5-step entry exam plan for universities
High school students will be given five rounds to compete for university places next year under new changes to the entrance system aimed to ensure more equality among those vying for university seats.
The new system, unveiled Monday by the Council of University Presidents of Thailand (CUPT), revamps the university admission process.
It will give each successful candidate only "one right at a time" to confirm whether they want admission in a department they have been accepted into, said CUPT chairman Suchatvee Suwansawat.
Students must first forfeit the place they gained in the first round before trying their luck in the second round, or their new entrance examination will be invalid.
This will help avoid situations where students who have secured university places unfairly "block" others as they explore other channels to enter their most preferred departments, according to the CUPT.
Under the new system, to take effect in the 2018 academic year, students can choose from five rounds, said CUPT secretary-general Prasoet Khanthamanon.
The first round is a quota method in which students' records, or their "portfolios", will be considered by universities as the main entrance criteria, with no written exam.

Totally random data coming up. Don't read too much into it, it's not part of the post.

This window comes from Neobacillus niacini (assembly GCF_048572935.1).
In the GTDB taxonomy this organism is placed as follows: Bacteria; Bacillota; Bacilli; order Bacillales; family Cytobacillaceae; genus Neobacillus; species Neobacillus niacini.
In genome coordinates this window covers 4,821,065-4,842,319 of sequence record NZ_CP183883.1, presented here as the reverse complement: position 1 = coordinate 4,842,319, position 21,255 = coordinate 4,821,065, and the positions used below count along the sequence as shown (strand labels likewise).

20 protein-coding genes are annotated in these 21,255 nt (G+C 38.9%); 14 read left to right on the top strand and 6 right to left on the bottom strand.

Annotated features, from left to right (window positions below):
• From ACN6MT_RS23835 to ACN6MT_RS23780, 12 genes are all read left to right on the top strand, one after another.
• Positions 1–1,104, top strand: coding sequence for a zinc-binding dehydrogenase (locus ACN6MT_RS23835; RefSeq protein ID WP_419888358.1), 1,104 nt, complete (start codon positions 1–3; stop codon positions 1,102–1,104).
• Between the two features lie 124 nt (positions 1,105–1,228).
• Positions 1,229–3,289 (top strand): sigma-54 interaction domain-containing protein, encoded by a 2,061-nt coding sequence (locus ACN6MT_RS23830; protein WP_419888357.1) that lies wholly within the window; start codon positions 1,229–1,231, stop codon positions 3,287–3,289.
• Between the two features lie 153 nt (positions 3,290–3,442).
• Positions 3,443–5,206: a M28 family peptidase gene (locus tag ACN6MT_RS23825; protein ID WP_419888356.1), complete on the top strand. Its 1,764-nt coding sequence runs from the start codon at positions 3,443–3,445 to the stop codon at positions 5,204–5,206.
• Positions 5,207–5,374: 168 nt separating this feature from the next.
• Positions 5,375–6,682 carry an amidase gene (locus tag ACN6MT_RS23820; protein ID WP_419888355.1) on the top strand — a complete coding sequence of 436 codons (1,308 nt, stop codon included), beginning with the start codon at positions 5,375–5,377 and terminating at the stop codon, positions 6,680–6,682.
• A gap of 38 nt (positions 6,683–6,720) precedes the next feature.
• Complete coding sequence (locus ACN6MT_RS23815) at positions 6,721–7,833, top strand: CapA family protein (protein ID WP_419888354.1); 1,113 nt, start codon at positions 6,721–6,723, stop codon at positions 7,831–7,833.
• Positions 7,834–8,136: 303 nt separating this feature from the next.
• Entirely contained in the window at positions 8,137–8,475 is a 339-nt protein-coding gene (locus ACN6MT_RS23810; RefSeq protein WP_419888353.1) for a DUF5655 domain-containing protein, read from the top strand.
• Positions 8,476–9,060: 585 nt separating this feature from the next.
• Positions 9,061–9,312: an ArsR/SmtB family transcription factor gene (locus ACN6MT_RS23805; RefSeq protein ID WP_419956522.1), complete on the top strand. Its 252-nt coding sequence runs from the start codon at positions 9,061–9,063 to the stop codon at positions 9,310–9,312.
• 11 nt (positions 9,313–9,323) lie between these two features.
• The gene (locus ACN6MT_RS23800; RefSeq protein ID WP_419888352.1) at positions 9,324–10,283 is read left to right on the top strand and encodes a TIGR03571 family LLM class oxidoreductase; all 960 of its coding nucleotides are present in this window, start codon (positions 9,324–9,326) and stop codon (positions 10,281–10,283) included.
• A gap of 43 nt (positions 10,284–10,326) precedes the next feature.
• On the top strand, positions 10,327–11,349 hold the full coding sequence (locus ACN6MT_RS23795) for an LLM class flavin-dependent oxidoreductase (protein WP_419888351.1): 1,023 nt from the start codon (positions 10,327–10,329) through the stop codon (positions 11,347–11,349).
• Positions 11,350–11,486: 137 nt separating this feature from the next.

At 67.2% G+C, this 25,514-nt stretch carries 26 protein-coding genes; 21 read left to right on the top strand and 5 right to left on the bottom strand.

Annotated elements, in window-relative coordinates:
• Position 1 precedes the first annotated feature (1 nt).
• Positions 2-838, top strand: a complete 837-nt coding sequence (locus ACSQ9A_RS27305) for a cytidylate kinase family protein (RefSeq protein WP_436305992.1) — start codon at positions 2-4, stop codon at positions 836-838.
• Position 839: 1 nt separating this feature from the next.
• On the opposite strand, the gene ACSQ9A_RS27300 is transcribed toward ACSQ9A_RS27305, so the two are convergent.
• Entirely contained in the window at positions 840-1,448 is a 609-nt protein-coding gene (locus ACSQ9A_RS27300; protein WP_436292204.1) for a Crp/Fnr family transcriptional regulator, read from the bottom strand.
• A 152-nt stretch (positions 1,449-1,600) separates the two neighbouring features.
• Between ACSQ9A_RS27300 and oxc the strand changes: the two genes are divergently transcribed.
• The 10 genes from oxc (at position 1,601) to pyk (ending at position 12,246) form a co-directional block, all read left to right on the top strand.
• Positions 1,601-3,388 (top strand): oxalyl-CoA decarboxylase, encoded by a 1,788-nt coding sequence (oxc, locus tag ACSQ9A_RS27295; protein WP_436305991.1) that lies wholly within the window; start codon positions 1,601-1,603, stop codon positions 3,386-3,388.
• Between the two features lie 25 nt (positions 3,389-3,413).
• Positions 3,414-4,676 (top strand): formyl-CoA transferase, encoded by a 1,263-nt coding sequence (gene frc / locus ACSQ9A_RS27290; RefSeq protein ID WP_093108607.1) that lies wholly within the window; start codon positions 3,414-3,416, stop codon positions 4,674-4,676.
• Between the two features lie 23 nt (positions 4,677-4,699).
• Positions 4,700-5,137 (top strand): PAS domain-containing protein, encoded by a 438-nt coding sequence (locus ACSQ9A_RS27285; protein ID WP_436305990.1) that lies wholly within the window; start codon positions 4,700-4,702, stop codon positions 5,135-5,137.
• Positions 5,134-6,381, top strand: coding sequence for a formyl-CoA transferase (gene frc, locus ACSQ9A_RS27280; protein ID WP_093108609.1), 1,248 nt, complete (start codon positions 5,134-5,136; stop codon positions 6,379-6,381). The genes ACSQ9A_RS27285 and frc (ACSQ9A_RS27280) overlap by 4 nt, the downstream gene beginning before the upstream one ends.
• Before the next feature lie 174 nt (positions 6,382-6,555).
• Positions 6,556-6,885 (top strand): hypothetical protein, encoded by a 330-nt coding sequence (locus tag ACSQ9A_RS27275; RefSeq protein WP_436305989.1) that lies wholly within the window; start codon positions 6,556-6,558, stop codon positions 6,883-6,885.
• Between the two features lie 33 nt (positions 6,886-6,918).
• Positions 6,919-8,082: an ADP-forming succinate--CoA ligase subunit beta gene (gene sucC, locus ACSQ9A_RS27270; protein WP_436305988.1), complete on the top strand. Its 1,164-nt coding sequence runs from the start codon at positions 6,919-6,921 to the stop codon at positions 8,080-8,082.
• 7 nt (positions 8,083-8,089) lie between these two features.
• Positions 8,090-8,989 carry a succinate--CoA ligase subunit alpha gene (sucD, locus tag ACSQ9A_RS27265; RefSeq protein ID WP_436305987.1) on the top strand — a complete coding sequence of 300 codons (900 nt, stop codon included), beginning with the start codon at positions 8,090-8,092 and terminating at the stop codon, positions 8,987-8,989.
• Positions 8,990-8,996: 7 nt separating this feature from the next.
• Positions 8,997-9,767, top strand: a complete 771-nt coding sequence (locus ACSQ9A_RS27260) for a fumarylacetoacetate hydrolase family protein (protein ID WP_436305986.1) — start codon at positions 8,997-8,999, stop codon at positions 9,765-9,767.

The second round is another quota method for gifted students where the universities will also have written tests in their selection process.
The third round is called the "joint direct admission" in which students will have to sit for central exams organised by the National Institute of Educational Testing Service.
The tests include Ordinary National Educational Test (O-Net), General Aptitude Test (Gat), Professional Aptitude Test (Pat) and national nine core subject examinations. Candidates are allowed to choose four department options.
The fourth is a "general admission" where the tests are similar to those in the third round and students are again allowed four department choices.
The last round is called "independent direct admission" which allows universities to use their own criteria to admit students.